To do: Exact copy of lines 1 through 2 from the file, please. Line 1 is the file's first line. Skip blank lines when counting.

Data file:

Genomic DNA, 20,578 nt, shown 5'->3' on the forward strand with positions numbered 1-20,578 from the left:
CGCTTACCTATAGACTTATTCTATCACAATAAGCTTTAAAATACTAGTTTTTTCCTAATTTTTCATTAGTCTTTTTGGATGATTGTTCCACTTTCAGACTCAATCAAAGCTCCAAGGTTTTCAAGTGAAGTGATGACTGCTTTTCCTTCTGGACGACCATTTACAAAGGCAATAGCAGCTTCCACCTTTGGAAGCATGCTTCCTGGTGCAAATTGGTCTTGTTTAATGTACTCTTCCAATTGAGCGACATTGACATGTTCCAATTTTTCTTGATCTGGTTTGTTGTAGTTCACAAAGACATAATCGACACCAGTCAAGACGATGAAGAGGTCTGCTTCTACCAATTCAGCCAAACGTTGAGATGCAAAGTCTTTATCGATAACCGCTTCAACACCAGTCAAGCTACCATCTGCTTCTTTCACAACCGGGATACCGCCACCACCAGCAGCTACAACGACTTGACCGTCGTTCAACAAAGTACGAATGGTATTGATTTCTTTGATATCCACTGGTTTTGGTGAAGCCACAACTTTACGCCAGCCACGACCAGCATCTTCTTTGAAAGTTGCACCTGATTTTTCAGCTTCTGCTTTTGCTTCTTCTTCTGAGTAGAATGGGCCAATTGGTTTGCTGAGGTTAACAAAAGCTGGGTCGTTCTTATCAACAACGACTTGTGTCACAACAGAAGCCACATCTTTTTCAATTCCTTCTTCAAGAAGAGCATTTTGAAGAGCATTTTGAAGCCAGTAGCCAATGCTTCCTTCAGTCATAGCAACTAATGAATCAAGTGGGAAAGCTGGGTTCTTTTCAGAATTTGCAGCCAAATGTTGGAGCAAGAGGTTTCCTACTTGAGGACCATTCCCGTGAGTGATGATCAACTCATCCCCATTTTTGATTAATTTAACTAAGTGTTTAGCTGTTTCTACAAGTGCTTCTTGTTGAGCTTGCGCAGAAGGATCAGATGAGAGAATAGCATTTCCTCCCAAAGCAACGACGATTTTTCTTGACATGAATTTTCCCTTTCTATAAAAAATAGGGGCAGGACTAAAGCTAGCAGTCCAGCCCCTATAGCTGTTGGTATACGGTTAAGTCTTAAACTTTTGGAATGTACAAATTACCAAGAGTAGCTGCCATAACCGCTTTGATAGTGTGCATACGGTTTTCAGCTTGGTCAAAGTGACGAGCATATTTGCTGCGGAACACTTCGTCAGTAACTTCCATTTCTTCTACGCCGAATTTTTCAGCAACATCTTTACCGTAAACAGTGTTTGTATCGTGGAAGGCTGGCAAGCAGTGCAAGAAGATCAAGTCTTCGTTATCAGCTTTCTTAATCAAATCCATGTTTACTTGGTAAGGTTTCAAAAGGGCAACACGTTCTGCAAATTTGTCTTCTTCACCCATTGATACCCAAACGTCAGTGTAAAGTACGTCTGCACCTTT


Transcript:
Genomic DNA, 20,578 nt, shown 5'->3' on the forward strand with positions numbered 1-20,578 from the left:
CGCTTACCTATAGACTTATTCTATCACAATAAGCTTTAAAATACTAGTTTTTTCCTAATTTTTCATTAGTCTTTTTGGATGATTGTTCCACTTTCAGACTCAATCAAAGCTCCAAGGTTTTCAAGTGAAGTGATGACTGCTTTTCCTTCTGGACGACCATTTACAAAGGCAATAGCAGCTTCCACCTTTGGAAGCATGCTTCCTGGTGCAAATTGGTCTTGTTTAATGTACTCTTCCAATTGAGCGACATTGACATGTTCCAATTTTTCTTGATCTGGTTTGTTGTAGTTCACAAAGACATAATCGACACCAGTCAAGACGATGAAGAGGTCTGCTTCTACCAATTCAGCCAAACGTTGAGATGCAAAGTCTTTATCGATAACCGCTTCAACACCAGTCAAGCTACCATCTGCTTCTTTCACAACCGGGATACCGCCACCACCAGCAGCTACAACGACTTGACCGTCGTTCAACAAAGTACGAATGGTATTGATTTCTTTGATATCCACTGGTTTTGGTGAAGCCACAACTTTACGCCAGCCACGACCAGCATCTTCTTTGAAAGTTGCACCTGATTTTTCAGCTTCTGCTTTTGCTTCTTCTTCTGAGTAGAATGGGCCAATTGGTTTGCTGAGGTTAACAAAAGCTGGGTCGTTCTTATCAACAACGACTTGTGTCACAACAGAAGCCACATCTTTTTCAATTCCTTCTTCAAGAAGAGCATTTTGAAGAGCATTTTGAAGCCAGTAGCCAATGCTTCCTTCAGTCATAGCAACTAATGAATCAAGTGGGAAAGCTGGGTTCTTTTCAGAATTTGCAGCCAAATGTTGGAGCAAGAGGTTTCCTACTTGAGGACCATTCCCGTGAGTGATGATCAACTCATCCCCATTTTTGATTAATTTAACTAAGTGTTTAGCTGTTTCTACAAGTGCTTCTTGTTGAGCTTGCGCAGAAGGATCAGATGAGAGAATAGCATTTCCTCCCAAAGCAACGACGATTTTTCTTGACATGAATTTTCCCTTTCTATAAAAAATAGGGGCAGGACTAAAGCTAGCAGTCCAGCCCCTATAGCTGTTGGTATACGGTTAAGTCTTAAACTTTTGGAATGTACAAATTACCAAGAGTAGCTGCCATAACCGCTTTGATAGTGTGCATACGGTTTTCAGCTTGGTCAAAGTGACGAGCATATTTGCTGCGGAACACTTCGTCAGTAACTTCCATTTCTTCTACGCCGAATTTTTCAGCAACATCTTTACCGTAAACAGTGTTTGTATCGTGGAAGGCTGGCAAGCAGTGCAAGAAGATCAAGTCTTCGTTATCAGCTTTCTTAATCAAATCCATGTTTACTTGGTAAGGTTTCAAAAGGGCAACACGTTCTGCAAATTTGTCTTCTTCACCCATTGATACCCAAACGTCAGTGTAAAGTACGTCTGCACCTTT